International Journal of Public Health

, Volume 59, Issue 1, pp 43–50

Improving weight status in childhood: results from the eat well be active community programs

  • Tahna Pettman
  • Anthea Magarey
  • Nadia Mastersson
  • Annabelle Wilson
  • James Dollman
Original Article

DOI: 10.1007/s00038-013-0455-4

Cite this article as:
Pettman, T., Magarey, A., Mastersson, N. et al. Int J Public Health (2014) 59: 43. doi:10.1007/s00038-013-0455-4

Abstract

Objectives

The eat well be active Community Programs (ewba) aimed to prevent obesity among children aged 0–18 years in two Australian communities from 2006 to 2010.

Methods

ewba was a multi-strategy intervention in children’s settings. The evaluation was quasi-experimental, including a before and after survey with intervention (INT) and non-randomised comparison (COMP) communities. Outcome measures included BMI-z score (zBMI) and overweight/obesity prevalence in children aged 4–5 years; and zBMI, waist circumference (WC) z-score and overweight/obesity prevalence in children aged10–12 years.

Results

After 3 years, among the 4–5 years old, mean zBMI was significantly lower in both INT (−0.20, p < 0.05) and COMP (−0.15, p < 0.05), however, changes were not significantly different between INT and COMP. There was a larger reduction in overweight/obesity prevalence in INT (−6.3 %) compared to COMP (−3.7 %) (p < 0.05, χ2 test). In the 10–12 years old, mean zBMI did not change significantly in INT or COMP. There was a significant reduction in WC z-score in INT (−0.17, p < 0.05) but not in COMP (−0.10, p = NS), although not significantly different between INT and COMP (p = 0.092).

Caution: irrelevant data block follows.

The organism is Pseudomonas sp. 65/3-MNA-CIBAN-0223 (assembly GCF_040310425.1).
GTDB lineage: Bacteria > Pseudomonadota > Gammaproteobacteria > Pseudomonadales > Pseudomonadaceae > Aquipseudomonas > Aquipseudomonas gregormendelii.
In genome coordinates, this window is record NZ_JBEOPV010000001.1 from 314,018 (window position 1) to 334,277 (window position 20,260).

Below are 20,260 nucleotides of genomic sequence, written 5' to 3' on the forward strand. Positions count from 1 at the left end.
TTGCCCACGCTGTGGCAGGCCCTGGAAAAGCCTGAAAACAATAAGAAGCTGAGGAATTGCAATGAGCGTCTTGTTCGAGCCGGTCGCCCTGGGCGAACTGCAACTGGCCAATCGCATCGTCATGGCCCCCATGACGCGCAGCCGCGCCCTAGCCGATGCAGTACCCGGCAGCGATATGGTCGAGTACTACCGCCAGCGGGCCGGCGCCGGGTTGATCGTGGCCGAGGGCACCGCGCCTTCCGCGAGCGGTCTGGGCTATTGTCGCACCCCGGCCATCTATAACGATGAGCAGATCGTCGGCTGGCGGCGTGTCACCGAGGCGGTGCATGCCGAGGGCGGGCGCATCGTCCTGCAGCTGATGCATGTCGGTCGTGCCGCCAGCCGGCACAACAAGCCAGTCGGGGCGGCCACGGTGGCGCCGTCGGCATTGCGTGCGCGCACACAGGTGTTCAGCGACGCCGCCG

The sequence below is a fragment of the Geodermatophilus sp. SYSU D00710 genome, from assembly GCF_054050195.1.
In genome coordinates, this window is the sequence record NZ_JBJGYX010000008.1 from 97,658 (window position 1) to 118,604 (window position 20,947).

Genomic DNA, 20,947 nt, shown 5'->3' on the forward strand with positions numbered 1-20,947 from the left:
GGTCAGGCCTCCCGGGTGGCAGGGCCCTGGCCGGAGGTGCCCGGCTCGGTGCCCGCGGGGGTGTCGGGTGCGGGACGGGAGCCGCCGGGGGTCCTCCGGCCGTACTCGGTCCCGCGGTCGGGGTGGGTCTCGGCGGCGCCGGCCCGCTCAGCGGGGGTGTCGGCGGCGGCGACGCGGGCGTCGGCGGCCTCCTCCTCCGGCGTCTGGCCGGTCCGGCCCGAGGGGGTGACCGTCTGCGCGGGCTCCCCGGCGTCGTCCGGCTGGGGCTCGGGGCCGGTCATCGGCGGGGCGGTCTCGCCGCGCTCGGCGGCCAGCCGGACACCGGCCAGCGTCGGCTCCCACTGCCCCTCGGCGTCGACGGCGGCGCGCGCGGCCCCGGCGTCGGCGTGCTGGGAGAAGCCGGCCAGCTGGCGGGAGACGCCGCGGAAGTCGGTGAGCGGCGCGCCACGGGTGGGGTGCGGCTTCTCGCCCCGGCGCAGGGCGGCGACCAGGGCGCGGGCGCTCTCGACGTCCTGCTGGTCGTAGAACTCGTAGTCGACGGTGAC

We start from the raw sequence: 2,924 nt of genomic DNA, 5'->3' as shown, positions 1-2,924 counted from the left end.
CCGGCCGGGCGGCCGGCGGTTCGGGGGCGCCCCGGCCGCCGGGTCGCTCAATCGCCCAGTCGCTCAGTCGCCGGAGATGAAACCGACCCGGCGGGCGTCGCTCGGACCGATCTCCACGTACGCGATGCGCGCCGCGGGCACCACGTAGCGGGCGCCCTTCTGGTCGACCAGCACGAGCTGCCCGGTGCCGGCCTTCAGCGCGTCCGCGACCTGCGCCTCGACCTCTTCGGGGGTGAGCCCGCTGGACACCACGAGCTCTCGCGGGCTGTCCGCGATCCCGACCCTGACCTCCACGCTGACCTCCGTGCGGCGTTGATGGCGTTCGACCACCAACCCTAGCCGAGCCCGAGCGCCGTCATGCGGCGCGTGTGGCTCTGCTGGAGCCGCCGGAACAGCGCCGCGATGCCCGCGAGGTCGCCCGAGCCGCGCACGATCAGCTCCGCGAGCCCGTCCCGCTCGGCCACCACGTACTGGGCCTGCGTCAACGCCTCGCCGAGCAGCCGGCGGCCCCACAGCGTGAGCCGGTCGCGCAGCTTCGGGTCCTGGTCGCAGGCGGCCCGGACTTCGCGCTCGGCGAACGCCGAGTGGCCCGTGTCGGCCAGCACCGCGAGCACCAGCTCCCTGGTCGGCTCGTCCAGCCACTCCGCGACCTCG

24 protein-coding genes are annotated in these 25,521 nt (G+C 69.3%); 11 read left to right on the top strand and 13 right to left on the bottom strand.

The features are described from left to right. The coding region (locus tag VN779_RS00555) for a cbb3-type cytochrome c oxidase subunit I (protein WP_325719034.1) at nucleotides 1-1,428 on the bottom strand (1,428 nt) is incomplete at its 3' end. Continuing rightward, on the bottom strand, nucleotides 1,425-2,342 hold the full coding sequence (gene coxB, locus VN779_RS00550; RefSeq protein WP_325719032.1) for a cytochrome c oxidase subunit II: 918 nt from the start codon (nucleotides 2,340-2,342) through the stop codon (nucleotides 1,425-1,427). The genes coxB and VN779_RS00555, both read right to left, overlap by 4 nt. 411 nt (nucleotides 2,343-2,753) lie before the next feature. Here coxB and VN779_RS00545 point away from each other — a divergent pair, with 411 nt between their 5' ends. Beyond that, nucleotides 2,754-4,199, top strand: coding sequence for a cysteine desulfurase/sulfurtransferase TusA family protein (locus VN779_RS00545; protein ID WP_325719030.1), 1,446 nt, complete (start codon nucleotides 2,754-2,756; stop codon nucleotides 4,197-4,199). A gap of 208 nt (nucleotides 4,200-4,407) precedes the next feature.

Conclusions

These findings suggest that the ewba community intervention had a moderate impact, showing modest improvements in weight status at 3-year follow-up.

Keywords

ObesityOverweightChildrenPreventionAnthropometryCommunity

Copyright information

© Swiss School of Public Health 2013

Authors and Affiliations

  • Tahna Pettman
    • 1
  • Anthea Magarey
    • 2
  • Nadia Mastersson
    • 3
  • Annabelle Wilson
    • 5
  • James Dollman
    • 4
  1. 1.Jack Brockhoff Child Health and Wellbeing Program, McCaughey VicHealth Centre for Community WellbeingThe University of MelbourneMelbourneAustralia
  2. 2.Nutrition and DieteticsFlinders UniversityAdelaideAustralia
  3. 3.Health Promotion Branch, SA Health, Government of South AustraliaAdelaideAustralia
  4. 4.Exercise for Health and Human Performance, University of South AustraliaAdelaideAustralia
  5. 5.Nutrition and Dietetics, and Discipline of Public HealthFlinders UniversityAdelaideAustralia